|MARTIN MORRIS MOSES, SR.,||
In Tulsa County District Court, a jury convicted Mr. Moses of (1) larceny of merchandise from a retailer and (2) resisting arrest. In a second prosecution, a jury convicted Mr. Moses of (3) two counts of assault and battery on a police officer and (4) speeding. The court sentenced Mr. Moses to twenty years' imprisonment on the larceny conviction, one year on the resisting arrest conviction, and twenty years on each of the assault and battery convictions. The court ordered assault and battery sentences to be served concurrently with one another but consecutively with the larceny and resisting arrest convictions.
In the trial on the larceny and resisting arrest charges, Mr. Moses represented himself throughout the proceedings. In the second trial, Mr. Moses began by proceeding pro se but then requested counsel midway through the second day. The court then appointed a public defender to represent Mr. Moses during the remainder of the trial, which concluded on the third day.
During the February 16, 1999 sentencing proceedings, Mr. Moses requested that he be allowed to proceed pro se on appeal. He presented a signed affidavit, which stated:
Rec. doc. 20, exs. A & B. The Tulsa County District Court granted Mr. Moses's request and allowed him to proceed pro se on appeal.
Mr. Moses commenced the appeals of his convictions and sentences pro se. However, on September 21, 1999, he filed a motion with the Oklahoma Court of Criminal Appeals (OCCA) requesting appointment of counsel. He asserted that "I am a lay person in the law and that combined with the fact that I'm only allowed two (2), three (3) visits per week to the law library . . . . There's no way that I could bring forth any type of appeal briefs with the time allotted." Rec. doc. 20, ex. F. He also asserted that he had been unable to obtain certain documents, including certified copies of judgments and sentences and the transcript of a revocation proceeding.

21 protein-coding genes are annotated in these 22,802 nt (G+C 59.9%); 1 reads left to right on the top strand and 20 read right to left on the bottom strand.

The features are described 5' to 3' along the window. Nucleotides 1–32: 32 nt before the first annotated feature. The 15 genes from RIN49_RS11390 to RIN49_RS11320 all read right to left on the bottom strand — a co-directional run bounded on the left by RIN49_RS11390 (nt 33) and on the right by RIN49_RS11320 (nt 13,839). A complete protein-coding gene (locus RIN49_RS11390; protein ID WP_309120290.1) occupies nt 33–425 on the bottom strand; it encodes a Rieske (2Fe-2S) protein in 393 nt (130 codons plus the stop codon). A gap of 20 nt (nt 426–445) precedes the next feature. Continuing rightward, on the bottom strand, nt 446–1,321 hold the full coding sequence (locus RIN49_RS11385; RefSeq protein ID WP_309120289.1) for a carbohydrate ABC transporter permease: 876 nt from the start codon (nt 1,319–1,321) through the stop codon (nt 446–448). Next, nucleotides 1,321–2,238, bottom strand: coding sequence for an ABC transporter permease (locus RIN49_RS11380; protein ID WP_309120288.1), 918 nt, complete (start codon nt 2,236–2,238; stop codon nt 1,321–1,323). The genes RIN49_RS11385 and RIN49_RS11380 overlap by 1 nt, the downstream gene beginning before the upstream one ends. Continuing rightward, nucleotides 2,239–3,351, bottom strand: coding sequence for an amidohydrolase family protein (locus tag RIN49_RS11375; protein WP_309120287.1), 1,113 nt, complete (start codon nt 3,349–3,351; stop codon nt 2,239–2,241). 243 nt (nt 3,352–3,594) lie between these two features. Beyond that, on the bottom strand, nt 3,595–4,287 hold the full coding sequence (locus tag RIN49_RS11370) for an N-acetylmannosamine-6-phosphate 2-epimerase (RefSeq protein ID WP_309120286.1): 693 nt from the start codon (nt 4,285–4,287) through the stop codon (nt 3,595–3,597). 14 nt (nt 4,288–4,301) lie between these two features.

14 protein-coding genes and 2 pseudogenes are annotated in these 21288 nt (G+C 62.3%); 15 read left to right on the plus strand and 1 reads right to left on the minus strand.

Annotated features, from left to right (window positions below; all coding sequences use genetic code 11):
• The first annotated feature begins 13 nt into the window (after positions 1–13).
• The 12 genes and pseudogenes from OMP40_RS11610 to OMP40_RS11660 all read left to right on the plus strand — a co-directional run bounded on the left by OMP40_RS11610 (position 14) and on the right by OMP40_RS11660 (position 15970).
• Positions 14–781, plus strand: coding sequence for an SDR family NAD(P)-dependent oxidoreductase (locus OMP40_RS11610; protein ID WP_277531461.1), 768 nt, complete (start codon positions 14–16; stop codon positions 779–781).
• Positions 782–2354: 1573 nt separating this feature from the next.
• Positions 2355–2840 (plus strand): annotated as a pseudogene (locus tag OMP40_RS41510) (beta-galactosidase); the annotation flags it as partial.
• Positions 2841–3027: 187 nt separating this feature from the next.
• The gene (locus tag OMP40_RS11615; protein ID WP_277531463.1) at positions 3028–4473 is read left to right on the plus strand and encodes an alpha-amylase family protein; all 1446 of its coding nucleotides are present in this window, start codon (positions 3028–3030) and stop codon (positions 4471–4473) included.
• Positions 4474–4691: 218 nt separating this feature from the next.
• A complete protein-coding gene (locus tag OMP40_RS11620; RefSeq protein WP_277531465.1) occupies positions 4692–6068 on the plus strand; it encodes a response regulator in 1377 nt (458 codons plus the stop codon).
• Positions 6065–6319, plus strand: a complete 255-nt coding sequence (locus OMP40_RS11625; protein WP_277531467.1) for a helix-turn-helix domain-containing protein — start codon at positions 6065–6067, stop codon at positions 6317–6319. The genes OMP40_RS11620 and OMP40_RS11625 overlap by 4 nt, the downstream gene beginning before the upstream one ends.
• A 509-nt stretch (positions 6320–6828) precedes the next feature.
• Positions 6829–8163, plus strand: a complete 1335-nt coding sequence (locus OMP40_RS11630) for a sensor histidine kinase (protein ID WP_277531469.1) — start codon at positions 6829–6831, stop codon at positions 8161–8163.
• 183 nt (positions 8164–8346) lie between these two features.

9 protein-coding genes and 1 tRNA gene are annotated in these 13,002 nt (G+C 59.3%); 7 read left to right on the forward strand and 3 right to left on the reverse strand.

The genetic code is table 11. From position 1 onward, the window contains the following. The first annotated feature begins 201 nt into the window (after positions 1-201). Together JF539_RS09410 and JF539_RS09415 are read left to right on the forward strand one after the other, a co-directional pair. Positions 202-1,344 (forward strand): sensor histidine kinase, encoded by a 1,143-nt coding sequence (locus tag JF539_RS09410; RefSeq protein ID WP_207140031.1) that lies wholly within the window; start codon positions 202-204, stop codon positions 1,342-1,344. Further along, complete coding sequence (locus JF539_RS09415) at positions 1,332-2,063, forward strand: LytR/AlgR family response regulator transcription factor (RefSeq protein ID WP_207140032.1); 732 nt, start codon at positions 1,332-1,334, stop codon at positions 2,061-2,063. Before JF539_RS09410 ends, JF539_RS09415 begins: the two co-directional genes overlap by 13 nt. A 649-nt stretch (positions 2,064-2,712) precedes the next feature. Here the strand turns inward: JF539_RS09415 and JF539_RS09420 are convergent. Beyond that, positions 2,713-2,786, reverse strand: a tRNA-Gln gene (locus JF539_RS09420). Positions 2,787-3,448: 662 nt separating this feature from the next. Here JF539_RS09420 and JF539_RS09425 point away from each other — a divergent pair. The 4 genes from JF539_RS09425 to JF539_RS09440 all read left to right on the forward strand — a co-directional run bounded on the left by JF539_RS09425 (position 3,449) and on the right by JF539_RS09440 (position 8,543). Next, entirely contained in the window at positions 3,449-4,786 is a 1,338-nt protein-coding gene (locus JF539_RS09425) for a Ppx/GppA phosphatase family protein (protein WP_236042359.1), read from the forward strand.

The OCCA directed Mr. Moses to file his request for counsel in the Tulsa County District Court. Mr. Moses did so, but the court denied his motion. It characterized Mr. Moses's motion as an eleventh-hour request, noting that eight months had passed since he had requested to proceed pro se and that only ten days remained before Mr. Moses's appellate brief was due. The court concluded that Mr. Moses had waived his right to appellate counsel and had presented insufficient grounds to rescind the waiver.
The OCCA then set a final deadline for the filing of Mr. Moses's opening brief. Additionally, it found "nothing in the record to dispute the [Tulsa County] District Court's findings [that Mr. Moses had waived his right to appellate counsel]." Id., ex. J. After Mr. Moses failed to submit appellate briefs, the OCCA dismissed his appeals.
Mr. Moses filed a 28 U.S.C. § 2254 habeas corpus petition challenging his convictions. He asserted that (1) his waiver was invalid and, as a result, the state had deprived him of his constitutional right to appellate counsel; and (2) state officials had refused to provide him with complete records of two felony convictions, in violation of his rights under the First, Fifth, Sixth, and Fourteenth Amendments.
The federal district court denied Mr. Moses's petition. As to the alleged violation of the right to appellate counsel, the court concluded that "[t]he record . . . demonstrates convincingly that Petitioner's waiver of appellate counsel was made knowingly and intelligently." Rec. doc. 68, at 8 (Order, filed Jan. 7, 2005). As to the alleged denial of access to records, the court concluded that the claim was procedurally barred.